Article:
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  1. In the surgical treatment of invasive bladder cancer, a thorough lymph node dissection is essential.

  2. Patients with testicular cancer without radiographic evidence of metastasis often harbor microscopic occult deposits of disease and require either adjuvant treatment or very close surveillance.

  3. Partial nephrectomy is the mainstay of treatment for small renal masses, whereas radical nephrectomy provides a survival benefit in the setting of metastatic disease.

  4. The vast majority of renal trauma can be treated conservatively, with early surgical intervention reserved for persistent bleeding, renal vascular, or ureteral injuries.

  5. Distal ureteral injuries should only be treated with ureteroneocystostomy (bladder reimplantation) because of the high failure rate of distal uretero-ureterostomies.

  6. Extraperitoneal bladder ruptures can be treated conservatively, but intraperitoneal ruptures typically require surgical repair.

  7. Nearly all episodes of acute urinary retention can be treated with conservative measures such as decreasing narcotic usage and increasing ambulation.

  8. Testicular torsion is an emergency where successful testicular salvage is inversely related to the delay in repair, so cases with a high degree of clinical suspicion should not wait for a radiologic diagnosis.

  9. Fournier’s gangrene is a potentially lethal condition that requires aggressive débridement and close follow-up due to the frequent need for repeat débridement.

  10. Most small ureteral calculi will pass spontaneously or with the use of medical expulsive therapy, but larger stones (>6 mm) are better treated with ureteral stenting or lithotripsy.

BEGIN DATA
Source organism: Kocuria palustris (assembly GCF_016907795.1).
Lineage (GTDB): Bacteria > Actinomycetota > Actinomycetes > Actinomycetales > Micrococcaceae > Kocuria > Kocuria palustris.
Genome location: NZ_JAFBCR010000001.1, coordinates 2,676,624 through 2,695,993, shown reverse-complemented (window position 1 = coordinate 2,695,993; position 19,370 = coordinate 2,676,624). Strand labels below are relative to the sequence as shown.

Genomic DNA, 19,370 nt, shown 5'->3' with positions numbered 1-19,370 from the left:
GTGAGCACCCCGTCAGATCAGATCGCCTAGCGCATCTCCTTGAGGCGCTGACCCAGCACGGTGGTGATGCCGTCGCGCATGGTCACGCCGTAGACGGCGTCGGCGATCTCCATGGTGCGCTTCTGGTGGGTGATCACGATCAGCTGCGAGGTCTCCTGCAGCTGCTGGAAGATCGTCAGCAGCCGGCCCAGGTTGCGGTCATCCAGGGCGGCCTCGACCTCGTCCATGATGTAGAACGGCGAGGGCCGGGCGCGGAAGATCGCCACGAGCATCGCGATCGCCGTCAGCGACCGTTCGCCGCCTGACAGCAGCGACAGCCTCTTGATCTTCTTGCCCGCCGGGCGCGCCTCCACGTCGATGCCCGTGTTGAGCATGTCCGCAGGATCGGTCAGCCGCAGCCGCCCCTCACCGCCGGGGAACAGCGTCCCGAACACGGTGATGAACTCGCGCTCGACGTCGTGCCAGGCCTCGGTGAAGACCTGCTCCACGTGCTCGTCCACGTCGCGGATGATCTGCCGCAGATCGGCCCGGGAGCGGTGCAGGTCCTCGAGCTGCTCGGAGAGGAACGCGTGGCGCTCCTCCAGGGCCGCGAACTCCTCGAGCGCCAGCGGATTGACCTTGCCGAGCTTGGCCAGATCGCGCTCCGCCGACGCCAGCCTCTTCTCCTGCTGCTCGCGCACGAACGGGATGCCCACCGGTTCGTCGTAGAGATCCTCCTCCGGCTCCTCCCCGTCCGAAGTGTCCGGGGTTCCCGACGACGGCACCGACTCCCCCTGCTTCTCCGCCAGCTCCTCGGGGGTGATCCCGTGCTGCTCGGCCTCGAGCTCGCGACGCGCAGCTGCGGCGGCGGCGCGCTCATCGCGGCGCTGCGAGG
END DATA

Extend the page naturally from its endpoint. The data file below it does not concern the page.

The anatomic structures that fall under the purview of genitourinary surgery are the adrenals, kidneys, ureters, bladder, prostate, seminal vesicles, urethra, vas deferens, penis, and testes. Some of these structures are situated outside the peritoneum, but urologic surgery frequently involves intraperitoneal approaches to the kidney, bladder, and retroperitoneal lymph nodes. Furthermore, urologists must be familiar with the techniques of intestinal surgery for the purposes of urinary diversion and bladder augmentation.

Kidney and Adrenal

The kidneys are paired retroperitoneal organs that are invested in a fibro-fatty layer: fascia of Zuckerkandl posteriorly and Gerota’s fascia anteriorly. Posterolaterally, the kidneys are bordered by the quadratus lumborum and posteromedially by the psoas muscle. Anteriorly, they are confined by the posterior layer of the peritoneum. On the left, the spleen lies superolaterally, separated from the kidney and Gerota’s fascia by the peritoneum. On the right, the liver is situated superiorly and anteriorly and also is separated by the peritoneum. The second portion of the duodenum is in close proximity to the right renal vessels, and during right renal surgery, it must be reflected anteromedially (Kocherized) to achieve vascular control. The renal arteries, in the typical configuration, are single vessels extending from the aorta that branch into several segmental arteries before entering the renal sinus. The right renal artery passes posterior to the vena cava and is significantly longer than the left renal artery. Occasionally, the kidney is supplied by a second renal artery, an accessory renal artery, typically to the lower pole. Within ...

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